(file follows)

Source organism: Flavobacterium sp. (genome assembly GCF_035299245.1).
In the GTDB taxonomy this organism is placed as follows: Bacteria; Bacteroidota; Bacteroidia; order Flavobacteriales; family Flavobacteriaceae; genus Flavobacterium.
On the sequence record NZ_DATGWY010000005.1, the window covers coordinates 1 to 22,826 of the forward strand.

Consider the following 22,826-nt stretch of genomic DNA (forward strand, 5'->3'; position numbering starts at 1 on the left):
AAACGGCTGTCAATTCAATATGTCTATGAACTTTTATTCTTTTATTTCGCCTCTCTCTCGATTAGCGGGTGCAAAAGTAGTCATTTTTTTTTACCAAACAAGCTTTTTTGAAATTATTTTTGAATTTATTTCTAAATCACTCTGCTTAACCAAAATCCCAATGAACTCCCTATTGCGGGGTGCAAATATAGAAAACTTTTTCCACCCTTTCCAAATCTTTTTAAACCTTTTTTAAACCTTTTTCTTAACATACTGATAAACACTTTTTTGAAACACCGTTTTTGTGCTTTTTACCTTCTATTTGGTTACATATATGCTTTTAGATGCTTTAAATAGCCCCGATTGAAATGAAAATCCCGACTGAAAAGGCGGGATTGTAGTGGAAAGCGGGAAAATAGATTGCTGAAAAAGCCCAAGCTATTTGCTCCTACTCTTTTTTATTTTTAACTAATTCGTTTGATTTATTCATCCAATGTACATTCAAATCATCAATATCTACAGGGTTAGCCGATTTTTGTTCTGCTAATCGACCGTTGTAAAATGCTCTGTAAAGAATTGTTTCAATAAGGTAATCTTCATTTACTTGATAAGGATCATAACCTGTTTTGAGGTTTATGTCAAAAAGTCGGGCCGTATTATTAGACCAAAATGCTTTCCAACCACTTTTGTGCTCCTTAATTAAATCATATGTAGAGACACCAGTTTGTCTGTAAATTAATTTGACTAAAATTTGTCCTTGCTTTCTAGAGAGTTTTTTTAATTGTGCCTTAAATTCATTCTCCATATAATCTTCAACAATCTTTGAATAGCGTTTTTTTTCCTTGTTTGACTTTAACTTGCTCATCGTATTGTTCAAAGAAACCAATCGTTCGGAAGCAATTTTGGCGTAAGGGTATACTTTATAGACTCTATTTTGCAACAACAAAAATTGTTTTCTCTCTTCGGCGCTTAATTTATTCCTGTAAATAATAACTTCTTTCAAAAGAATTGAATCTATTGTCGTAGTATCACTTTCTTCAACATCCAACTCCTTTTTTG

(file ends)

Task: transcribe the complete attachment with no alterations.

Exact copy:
Source organism: Flavobacterium sp. (genome assembly GCF_035299245.1).
In the GTDB taxonomy this organism is placed as follows: Bacteria; Bacteroidota; Bacteroidia; order Flavobacteriales; family Flavobacteriaceae; genus Flavobacterium.
On the sequence record NZ_DATGWY010000005.1, the window covers coordinates 1 to 22,826 of the forward strand.

Consider the following 22,826-nt stretch of genomic DNA (forward strand, 5'->3'; position numbering starts at 1 on the left):
AAACGGCTGTCAATTCAATATGTCTATGAACTTTTATTCTTTTATTTCGCCTCTCTCTCGATTAGCGGGTGCAAAAGTAGTCATTTTTTTTTACCAAACAAGCTTTTTTGAAATTATTTTTGAATTTATTTCTAAATCACTCTGCTTAACCAAAATCCCAATGAACTCCCTATTGCGGGGTGCAAATATAGAAAACTTTTTCCACCCTTTCCAAATCTTTTTAAACCTTTTTTAAACCTTTTTCTTAACATACTGATAAACACTTTTTTGAAACACCGTTTTTGTGCTTTTTACCTTCTATTTGGTTACATATATGCTTTTAGATGCTTTAAATAGCCCCGATTGAAATGAAAATCCCGACTGAAAAGGCGGGATTGTAGTGGAAAGCGGGAAAATAGATTGCTGAAAAAGCCCAAGCTATTTGCTCCTACTCTTTTTTATTTTTAACTAATTCGTTTGATTTATTCATCCAATGTACATTCAAATCATCAATATCTACAGGGTTAGCCGATTTTTGTTCTGCTAATCGACCGTTGTAAAATGCTCTGTAAAGAATTGTTTCAATAAGGTAATCTTCATTTACTTGATAAGGATCATAACCTGTTTTGAGGTTTATGTCAAAAAGTCGGGCCGTATTATTAGACCAAAATGCTTTCCAACCACTTTTGTGCTCCTTAATTAAATCATATGTAGAGACACCAGTTTGTCTGTAAATTAATTTGACTAAAATTTGTCCTTGCTTTCTAGAGAGTTTTTTTAATTGTGCCTTAAATTCATTCTCCATATAATCTTCAACAATCTTTGAATAGCGTTTTTTTTCCTTGTTTGACTTTAACTTGCTCATCGTATTGTTCAAAGAAACCAATCGTTCGGAAGCAATTTTGGCGTAAGGGTATACTTTATAGACTCTATTTTGCAACAACAAAAATTGTTTTCTCTCTTCGGCGCTTAATTTATTCCTGTAAATAATAACTTCTTTCAAAAGAATTGAATCTATTGTCGTAGTATCACTTTCTTCAACATCCAACTCCTTTTTTG